Sarah Palin’s niche

    Game Change, the HBO movie that debuted on Saturday night, is most valuable not for what it says about Sarah Palin in 2008, but for what it says about the fatuous celebrity culture that sustains her in 2012.Granted, the film is perversely fascinating on its own terms; as a dramatization of the desperate and dysfunctional John McCain campaign, it’s scarier than any flick with Freddy Krueger. Clearly, the supposedly smartest strategists in the GOP had no clue what they were doing.  After a mere five days of vetting – a process that typically requires four to eight weeks – they signed off on someone who knew less about world affairs than your average middle school slacker. (She thought the queen of England governed England; she didn’t know why there was a North and South Korea.) They only belatedly realized that the woman they sought to put one heartbeat away from the presidency was, in point of fact, a semi-ignorant megalomaniac. But, hey, they were merely reflecting the spirit of their boss; as strategist Steve Schmidt (Woody Harrelson) remarked, “Sen. McCain is a fly-by- the-seat-of-the-pants kind of guy.”And as I wrote in the fall of 2008: “The rise of Sarah Palin inevitably prompts me to ponder the demise of meritocracy in America. Never mind the fact that her presidential readiness is measured by the proximity of Alaska to Russia, or the fact that the McCain camp listed Ireland as one of her foreign visits until it turned out that her plane had merely refueled on Irish soil….In America these days, we award everyone for merit, from the brilliant to the mediocre. Just as in Little League, everyone gets a trophy. It’s the ultimate in populist democratization. (Palin is) the latest beneficiary in the national celebration of mediocrity, much like one of those early-round American Idol entrants who wins insta-fame for being Just Like Us.”And that’s why she’s still with us today. In the last scene in the film, a McCain strategist sifts the ashes of election night and predicts that within 48 hours, “nobody will even remember who she is.” How naive. Populist culture, propelled by worship of celebrity and Just Like Us mediocrity, has sustained Palin in all the years since. Heck, HBO could have extracted any number of movies from the Game Change book – the rise and fall of John and Elizabeth Edwards, for instance – but it focused solely on the Palin chapters precisely because she still fascinates and/or exasperates today.Yes, her political career – running for office, standing before the voters – is essentially over. Even if she refuses to acknowledge to herself that she’s woefully over her head in the national realm, her hesitance to fully engage in Republican politics suggests some level of cognitive awareness. Republican primary voters, to their credit, have already jettisoned several ill-informed and fact-challenged candidates (Rick Perry, Michele Bachmann, Herman Cain) – a signal, perhaps, that actual knowledge matters more than glitz.Her fundraising arm, SarahPAC, currently has $1 million in the kitty – chump change, by current standards. Her public pronouncements – the ’09 lie about “death panels” (delivered via Facebook); the ’11 lie about Paul Revere; the ’12 semi-endorsement of Newt Gingrich, urging voters to back Newt and “rage against the machine” (delivered via Fox News) – surface ever so sporadically…and then she’s gone again, off somewhere counting her money. As Steve Schmidt (the real one, not Harrelson) said of Palin earlier today, on the Morning Joe show, “All her deficiencies of knowledge – she hasn’t done one thing to rectify them.” Rather, she dwells only in some quasi-pop celebrity realm, sort of like Donald Trump with even better hair. We should be thankful that things are not far worse. Christopher Lamb, a communications professor at the College of Charleston and author of a new Palin book, contended the other day that Palin is akin to Joe McCarthy, the infamous 1950s exploiter of anti-communist hysteria. He wrote that Palin, like McCarthy, is uniquely adept at tapping “the sound and fury of the far right,” and giving voice to nativism, jingoism, and anti-intellectualism. He wrote: “Palin, like other demagogues on the right, thrives among the ignorant and fearful. If fear doesn’t exist, she creates it. If it does exist, she exploits it.”But Joe McCarthy was a titanic Washington figure who scandalously hounded thousands of people – forcing some to commit suicide – from his perch on a powerful U.S. Senate committee. Palin is no McCarthy; the only way she gets to the Senate is with a visitor’s pass. As the Steve Schmidt character remarked in the HBO movie, news has been devalued in our 24/7 culture to the point where “it’s just entertainment.” Fortunately for us, Palin is little more than a niche entertainer, today and tomorrow.——-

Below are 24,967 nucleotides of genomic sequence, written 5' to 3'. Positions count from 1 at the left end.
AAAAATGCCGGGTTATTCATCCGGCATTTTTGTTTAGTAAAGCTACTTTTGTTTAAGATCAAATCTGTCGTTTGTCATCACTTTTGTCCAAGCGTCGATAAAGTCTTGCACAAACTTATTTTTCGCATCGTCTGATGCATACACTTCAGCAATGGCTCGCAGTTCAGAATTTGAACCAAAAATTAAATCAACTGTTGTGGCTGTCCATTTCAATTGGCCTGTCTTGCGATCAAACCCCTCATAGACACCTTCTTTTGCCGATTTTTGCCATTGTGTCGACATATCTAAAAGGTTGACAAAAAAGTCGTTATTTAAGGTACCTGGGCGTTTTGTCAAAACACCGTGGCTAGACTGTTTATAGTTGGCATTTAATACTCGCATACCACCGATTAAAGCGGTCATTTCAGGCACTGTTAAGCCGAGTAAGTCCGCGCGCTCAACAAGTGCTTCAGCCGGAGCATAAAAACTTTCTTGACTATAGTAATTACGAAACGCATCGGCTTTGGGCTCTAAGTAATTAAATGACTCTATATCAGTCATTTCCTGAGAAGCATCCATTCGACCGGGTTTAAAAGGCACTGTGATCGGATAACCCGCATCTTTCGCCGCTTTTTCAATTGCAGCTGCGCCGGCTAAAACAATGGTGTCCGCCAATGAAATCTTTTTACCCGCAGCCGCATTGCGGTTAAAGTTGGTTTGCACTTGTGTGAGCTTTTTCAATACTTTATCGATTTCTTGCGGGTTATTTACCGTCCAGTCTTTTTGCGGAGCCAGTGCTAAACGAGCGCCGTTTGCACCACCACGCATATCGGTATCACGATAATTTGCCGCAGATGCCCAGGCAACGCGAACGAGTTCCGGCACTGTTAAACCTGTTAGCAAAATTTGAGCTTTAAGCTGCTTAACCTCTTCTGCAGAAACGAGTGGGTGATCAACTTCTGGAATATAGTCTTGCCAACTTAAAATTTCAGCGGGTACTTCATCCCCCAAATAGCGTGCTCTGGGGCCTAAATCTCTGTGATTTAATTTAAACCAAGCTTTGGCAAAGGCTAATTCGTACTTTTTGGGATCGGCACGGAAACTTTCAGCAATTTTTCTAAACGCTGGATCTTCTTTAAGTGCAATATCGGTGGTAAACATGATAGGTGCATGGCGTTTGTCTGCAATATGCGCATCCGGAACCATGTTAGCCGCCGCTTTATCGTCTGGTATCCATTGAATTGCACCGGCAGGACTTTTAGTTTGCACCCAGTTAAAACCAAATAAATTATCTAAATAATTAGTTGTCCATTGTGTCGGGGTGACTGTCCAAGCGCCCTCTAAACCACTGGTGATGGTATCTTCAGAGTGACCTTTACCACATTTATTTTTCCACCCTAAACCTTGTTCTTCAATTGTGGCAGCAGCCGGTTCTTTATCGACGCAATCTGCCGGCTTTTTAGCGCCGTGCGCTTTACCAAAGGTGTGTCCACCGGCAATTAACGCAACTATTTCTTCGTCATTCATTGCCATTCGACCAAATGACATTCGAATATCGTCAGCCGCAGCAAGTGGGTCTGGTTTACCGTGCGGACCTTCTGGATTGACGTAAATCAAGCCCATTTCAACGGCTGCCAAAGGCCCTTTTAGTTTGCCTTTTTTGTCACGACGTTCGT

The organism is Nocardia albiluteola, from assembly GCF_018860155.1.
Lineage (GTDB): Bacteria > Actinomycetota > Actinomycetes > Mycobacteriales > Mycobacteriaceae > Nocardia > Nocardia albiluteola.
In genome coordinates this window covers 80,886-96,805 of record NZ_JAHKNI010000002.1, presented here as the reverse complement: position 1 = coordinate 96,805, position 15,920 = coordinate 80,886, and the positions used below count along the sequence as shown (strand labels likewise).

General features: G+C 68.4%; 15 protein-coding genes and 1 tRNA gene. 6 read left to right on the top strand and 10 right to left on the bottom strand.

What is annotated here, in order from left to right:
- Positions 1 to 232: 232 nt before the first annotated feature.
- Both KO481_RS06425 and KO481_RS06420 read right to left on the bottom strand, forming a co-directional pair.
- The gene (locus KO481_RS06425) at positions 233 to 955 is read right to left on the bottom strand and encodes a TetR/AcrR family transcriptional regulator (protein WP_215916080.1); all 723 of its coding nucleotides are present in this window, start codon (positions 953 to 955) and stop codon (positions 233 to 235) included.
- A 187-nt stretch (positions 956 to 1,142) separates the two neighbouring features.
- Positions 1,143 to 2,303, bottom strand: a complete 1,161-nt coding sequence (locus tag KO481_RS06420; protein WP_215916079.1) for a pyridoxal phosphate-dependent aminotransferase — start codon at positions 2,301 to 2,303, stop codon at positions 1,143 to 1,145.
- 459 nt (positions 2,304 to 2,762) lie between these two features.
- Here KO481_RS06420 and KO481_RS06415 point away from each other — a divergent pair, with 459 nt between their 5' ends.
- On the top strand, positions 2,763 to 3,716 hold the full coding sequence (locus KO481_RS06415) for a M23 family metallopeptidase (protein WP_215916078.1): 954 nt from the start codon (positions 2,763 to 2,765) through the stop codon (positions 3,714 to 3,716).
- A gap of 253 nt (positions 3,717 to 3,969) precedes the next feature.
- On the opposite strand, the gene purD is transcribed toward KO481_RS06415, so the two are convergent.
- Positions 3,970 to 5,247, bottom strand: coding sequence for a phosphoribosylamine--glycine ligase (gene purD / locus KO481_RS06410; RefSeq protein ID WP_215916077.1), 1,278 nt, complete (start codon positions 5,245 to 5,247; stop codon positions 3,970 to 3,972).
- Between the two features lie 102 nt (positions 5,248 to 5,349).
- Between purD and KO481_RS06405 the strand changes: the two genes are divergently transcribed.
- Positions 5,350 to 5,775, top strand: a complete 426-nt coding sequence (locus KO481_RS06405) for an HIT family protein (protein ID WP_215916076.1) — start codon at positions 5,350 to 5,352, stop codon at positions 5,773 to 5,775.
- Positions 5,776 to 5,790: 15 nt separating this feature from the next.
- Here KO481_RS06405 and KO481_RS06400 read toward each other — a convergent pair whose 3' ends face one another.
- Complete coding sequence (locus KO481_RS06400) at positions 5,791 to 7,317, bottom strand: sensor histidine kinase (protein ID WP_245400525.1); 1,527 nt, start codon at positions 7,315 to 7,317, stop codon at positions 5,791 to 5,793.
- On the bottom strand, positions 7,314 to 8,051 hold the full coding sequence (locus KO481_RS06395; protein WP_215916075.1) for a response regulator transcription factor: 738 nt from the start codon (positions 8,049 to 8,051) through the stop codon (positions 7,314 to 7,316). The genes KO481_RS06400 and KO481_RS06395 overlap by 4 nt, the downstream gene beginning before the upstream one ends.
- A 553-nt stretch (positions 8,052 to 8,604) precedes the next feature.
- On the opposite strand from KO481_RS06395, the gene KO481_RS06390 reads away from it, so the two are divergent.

Meanwhile, happy birthday to Mitt Romney! If we were electing a guy only on the basis of how good he looks at age 65, he’d rightly win in a landslide.

    ——-Follow me on Twitter, @dickpolman1

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